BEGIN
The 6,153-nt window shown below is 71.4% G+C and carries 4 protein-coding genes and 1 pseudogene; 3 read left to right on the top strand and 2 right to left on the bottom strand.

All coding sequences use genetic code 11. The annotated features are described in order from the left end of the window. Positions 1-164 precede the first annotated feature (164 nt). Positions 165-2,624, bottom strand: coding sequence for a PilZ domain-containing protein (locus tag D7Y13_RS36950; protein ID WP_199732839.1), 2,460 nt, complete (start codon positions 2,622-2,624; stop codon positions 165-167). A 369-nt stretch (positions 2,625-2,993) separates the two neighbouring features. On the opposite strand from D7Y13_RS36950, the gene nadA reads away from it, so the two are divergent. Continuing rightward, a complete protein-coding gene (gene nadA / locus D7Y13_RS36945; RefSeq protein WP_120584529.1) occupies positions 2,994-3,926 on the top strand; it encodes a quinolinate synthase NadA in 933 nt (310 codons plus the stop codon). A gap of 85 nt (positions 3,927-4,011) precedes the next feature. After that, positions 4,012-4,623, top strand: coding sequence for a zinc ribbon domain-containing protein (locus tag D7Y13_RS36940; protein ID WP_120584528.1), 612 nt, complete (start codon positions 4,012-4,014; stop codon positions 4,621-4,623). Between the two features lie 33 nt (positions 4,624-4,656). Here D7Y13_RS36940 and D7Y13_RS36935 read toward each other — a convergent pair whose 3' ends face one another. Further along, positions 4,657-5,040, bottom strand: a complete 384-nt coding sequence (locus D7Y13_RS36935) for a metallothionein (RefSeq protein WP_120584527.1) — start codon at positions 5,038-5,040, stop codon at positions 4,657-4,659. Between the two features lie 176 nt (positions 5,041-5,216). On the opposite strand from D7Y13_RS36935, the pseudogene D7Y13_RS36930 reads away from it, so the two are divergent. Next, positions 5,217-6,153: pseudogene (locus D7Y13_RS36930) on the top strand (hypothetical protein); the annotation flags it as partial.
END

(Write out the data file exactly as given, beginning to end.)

The 6,153-nt window shown below is 71.4% G+C and carries 4 protein-coding genes and 1 pseudogene; 3 read left to right on the top strand and 2 right to left on the bottom strand.

All coding sequences use genetic code 11. The annotated features are described in order from the left end of the window. Positions 1-164 precede the first annotated feature (164 nt). Positions 165-2,624, bottom strand: coding sequence for a PilZ domain-containing protein (locus tag D7Y13_RS36950; protein ID WP_199732839.1), 2,460 nt, complete (start codon positions 2,622-2,624; stop codon positions 165-167). A 369-nt stretch (positions 2,625-2,993) separates the two neighbouring features. On the opposite strand from D7Y13_RS36950, the gene nadA reads away from it, so the two are divergent. Continuing rightward, a complete protein-coding gene (gene nadA / locus D7Y13_RS36945; RefSeq protein WP_120584529.1) occupies positions 2,994-3,926 on the top strand; it encodes a quinolinate synthase NadA in 933 nt (310 codons plus the stop codon). A gap of 85 nt (positions 3,927-4,011) precedes the next feature. After that, positions 4,012-4,623, top strand: coding sequence for a zinc ribbon domain-containing protein (locus tag D7Y13_RS36940; protein ID WP_120584528.1), 612 nt, complete (start codon positions 4,012-4,014; stop codon positions 4,621-4,623). Between the two features lie 33 nt (positions 4,624-4,656). Here D7Y13_RS36940 and D7Y13_RS36935 read toward each other — a convergent pair whose 3' ends face one another. Further along, positions 4,657-5,040, bottom strand: a complete 384-nt coding sequence (locus D7Y13_RS36935) for a metallothionein (RefSeq protein WP_120584527.1) — start codon at positions 5,038-5,040, stop codon at positions 4,657-4,659. Between the two features lie 176 nt (positions 5,041-5,216). On the opposite strand from D7Y13_RS36935, the pseudogene D7Y13_RS36930 reads away from it, so the two are divergent. Next, positions 5,217-6,153: pseudogene (locus D7Y13_RS36930) on the top strand (hypothetical protein); the annotation flags it as partial.